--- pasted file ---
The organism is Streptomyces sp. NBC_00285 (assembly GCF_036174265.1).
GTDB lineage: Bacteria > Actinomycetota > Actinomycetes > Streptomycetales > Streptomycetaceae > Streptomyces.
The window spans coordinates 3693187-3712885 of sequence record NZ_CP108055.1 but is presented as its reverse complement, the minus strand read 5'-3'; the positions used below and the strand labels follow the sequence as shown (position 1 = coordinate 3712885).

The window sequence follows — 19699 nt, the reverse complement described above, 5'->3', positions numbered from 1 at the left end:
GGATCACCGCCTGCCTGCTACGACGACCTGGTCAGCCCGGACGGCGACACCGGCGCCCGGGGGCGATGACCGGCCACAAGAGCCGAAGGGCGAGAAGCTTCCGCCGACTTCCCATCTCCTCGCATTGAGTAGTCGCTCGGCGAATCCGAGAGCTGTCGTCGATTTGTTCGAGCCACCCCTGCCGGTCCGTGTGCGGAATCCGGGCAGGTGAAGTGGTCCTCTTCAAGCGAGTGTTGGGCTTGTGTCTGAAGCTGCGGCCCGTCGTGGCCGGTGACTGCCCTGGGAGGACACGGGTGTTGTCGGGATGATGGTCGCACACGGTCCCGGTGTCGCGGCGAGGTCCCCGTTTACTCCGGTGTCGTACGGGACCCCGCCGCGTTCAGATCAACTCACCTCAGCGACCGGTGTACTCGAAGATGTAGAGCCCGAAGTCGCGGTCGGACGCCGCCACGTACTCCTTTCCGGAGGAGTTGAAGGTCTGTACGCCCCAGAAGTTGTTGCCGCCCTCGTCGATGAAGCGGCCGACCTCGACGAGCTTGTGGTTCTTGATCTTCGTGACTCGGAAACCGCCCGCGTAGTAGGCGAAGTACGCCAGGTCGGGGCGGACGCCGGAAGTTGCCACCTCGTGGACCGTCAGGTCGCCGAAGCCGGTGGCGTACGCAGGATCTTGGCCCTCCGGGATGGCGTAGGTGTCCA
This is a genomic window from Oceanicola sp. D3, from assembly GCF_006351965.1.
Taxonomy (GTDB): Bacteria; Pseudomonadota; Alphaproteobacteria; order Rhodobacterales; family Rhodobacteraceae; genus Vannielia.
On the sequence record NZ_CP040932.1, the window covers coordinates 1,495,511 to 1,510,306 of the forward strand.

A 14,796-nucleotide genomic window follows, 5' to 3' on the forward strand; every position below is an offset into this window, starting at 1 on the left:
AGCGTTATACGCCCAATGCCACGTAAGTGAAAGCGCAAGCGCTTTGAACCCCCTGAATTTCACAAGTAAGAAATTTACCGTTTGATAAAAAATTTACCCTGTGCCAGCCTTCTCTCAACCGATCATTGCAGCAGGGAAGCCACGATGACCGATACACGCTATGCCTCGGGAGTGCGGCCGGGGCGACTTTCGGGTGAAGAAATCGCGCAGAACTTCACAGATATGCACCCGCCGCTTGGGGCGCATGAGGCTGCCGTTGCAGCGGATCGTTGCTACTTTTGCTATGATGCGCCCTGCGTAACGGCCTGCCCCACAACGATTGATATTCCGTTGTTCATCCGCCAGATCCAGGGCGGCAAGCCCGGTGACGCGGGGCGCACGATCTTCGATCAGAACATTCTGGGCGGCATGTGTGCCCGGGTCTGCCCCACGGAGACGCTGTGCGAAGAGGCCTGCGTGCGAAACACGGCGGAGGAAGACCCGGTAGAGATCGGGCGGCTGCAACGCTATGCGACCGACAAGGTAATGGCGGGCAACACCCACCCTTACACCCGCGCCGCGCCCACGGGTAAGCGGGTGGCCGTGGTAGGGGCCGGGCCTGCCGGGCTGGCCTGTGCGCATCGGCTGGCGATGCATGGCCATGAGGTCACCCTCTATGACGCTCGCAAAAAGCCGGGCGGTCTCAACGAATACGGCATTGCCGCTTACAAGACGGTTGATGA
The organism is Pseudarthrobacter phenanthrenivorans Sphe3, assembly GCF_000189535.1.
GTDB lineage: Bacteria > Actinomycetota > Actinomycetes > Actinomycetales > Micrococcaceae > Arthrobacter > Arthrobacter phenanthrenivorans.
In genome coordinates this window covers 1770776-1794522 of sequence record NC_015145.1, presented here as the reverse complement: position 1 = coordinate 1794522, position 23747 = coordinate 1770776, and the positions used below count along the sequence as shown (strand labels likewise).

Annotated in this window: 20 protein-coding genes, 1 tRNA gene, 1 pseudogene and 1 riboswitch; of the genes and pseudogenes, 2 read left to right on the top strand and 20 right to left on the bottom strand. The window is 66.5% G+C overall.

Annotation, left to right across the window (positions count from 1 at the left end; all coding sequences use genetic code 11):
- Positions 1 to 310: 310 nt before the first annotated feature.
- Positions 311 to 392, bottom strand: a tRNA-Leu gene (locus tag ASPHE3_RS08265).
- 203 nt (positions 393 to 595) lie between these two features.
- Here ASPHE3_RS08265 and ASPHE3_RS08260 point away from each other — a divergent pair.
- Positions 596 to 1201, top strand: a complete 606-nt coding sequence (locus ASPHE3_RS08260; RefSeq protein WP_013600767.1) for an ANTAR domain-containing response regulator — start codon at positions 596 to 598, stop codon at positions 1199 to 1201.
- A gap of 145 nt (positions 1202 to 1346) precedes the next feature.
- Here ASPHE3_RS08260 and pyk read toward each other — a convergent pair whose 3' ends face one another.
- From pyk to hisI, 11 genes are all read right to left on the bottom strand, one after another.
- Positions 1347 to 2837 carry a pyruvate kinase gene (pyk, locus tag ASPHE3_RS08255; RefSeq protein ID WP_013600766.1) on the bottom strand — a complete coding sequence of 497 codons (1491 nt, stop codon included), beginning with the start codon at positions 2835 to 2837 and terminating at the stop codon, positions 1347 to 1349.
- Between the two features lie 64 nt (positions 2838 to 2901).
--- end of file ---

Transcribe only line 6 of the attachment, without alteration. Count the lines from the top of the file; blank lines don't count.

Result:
This is a genomic window from Oceanicola sp. D3, from assembly GCF_006351965.1.